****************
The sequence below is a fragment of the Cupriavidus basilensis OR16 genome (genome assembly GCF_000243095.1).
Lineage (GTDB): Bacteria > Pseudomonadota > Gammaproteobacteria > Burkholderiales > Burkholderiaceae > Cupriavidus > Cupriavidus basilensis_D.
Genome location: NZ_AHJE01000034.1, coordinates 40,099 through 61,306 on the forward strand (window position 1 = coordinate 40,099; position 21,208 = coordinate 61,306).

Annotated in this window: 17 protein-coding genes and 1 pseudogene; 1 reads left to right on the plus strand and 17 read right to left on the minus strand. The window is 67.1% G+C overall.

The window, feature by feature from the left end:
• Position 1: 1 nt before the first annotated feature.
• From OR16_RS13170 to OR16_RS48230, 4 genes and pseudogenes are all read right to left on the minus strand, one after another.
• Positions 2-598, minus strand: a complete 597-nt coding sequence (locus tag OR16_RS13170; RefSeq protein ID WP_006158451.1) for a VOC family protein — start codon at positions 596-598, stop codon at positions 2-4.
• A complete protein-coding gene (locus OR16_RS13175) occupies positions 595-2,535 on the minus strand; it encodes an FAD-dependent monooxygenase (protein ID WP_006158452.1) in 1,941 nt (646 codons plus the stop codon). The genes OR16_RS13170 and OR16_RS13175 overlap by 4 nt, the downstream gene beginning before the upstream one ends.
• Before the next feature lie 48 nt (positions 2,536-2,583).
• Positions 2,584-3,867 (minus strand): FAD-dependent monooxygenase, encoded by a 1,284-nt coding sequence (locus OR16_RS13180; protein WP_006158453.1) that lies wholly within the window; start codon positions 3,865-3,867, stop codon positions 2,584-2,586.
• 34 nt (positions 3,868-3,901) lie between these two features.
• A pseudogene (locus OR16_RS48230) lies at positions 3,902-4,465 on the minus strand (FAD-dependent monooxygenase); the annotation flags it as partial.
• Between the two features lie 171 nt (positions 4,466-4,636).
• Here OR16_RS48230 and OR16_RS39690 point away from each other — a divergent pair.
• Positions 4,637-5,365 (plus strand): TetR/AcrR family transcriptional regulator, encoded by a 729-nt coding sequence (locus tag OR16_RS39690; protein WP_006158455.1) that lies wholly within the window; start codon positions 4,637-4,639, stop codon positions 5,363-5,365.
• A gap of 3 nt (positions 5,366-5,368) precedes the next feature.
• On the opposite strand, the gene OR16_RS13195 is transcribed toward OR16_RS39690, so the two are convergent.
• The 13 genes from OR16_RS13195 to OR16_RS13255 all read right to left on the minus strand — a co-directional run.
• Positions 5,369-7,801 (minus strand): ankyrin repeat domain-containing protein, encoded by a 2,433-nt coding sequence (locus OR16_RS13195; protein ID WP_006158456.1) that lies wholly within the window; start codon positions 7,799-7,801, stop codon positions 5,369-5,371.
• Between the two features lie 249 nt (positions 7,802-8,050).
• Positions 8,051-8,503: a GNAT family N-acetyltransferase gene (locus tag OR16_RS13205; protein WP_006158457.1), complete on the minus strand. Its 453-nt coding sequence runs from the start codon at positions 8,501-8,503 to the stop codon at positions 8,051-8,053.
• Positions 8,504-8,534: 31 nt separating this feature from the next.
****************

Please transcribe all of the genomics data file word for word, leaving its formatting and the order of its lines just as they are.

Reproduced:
The sequence below is a fragment of the Cupriavidus basilensis OR16 genome (genome assembly GCF_000243095.1).
Lineage (GTDB): Bacteria > Pseudomonadota > Gammaproteobacteria > Burkholderiales > Burkholderiaceae > Cupriavidus > Cupriavidus basilensis_D.
Genome location: NZ_AHJE01000034.1, coordinates 40,099 through 61,306 on the forward strand (window position 1 = coordinate 40,099; position 21,208 = coordinate 61,306).

Annotated in this window: 17 protein-coding genes and 1 pseudogene; 1 reads left to right on the plus strand and 17 read right to left on the minus strand. The window is 67.1% G+C overall.

The window, feature by feature from the left end:
• Position 1: 1 nt before the first annotated feature.
• From OR16_RS13170 to OR16_RS48230, 4 genes and pseudogenes are all read right to left on the minus strand, one after another.
• Positions 2-598, minus strand: a complete 597-nt coding sequence (locus tag OR16_RS13170; RefSeq protein ID WP_006158451.1) for a VOC family protein — start codon at positions 596-598, stop codon at positions 2-4.
• A complete protein-coding gene (locus OR16_RS13175) occupies positions 595-2,535 on the minus strand; it encodes an FAD-dependent monooxygenase (protein ID WP_006158452.1) in 1,941 nt (646 codons plus the stop codon). The genes OR16_RS13170 and OR16_RS13175 overlap by 4 nt, the downstream gene beginning before the upstream one ends.
• Before the next feature lie 48 nt (positions 2,536-2,583).
• Positions 2,584-3,867 (minus strand): FAD-dependent monooxygenase, encoded by a 1,284-nt coding sequence (locus OR16_RS13180; protein WP_006158453.1) that lies wholly within the window; start codon positions 3,865-3,867, stop codon positions 2,584-2,586.
• 34 nt (positions 3,868-3,901) lie between these two features.
• A pseudogene (locus OR16_RS48230) lies at positions 3,902-4,465 on the minus strand (FAD-dependent monooxygenase); the annotation flags it as partial.
• Between the two features lie 171 nt (positions 4,466-4,636).
• Here OR16_RS48230 and OR16_RS39690 point away from each other — a divergent pair.
• Positions 4,637-5,365 (plus strand): TetR/AcrR family transcriptional regulator, encoded by a 729-nt coding sequence (locus tag OR16_RS39690; protein WP_006158455.1) that lies wholly within the window; start codon positions 4,637-4,639, stop codon positions 5,363-5,365.
• A gap of 3 nt (positions 5,366-5,368) precedes the next feature.
• On the opposite strand, the gene OR16_RS13195 is transcribed toward OR16_RS39690, so the two are convergent.
• The 13 genes from OR16_RS13195 to OR16_RS13255 all read right to left on the minus strand — a co-directional run.
• Positions 5,369-7,801 (minus strand): ankyrin repeat domain-containing protein, encoded by a 2,433-nt coding sequence (locus OR16_RS13195; protein ID WP_006158456.1) that lies wholly within the window; start codon positions 7,799-7,801, stop codon positions 5,369-5,371.
• Between the two features lie 249 nt (positions 7,802-8,050).
• Positions 8,051-8,503: a GNAT family N-acetyltransferase gene (locus tag OR16_RS13205; protein WP_006158457.1), complete on the minus strand. Its 453-nt coding sequence runs from the start codon at positions 8,501-8,503 to the stop codon at positions 8,051-8,053.
• Positions 8,504-8,534: 31 nt separating this feature from the next.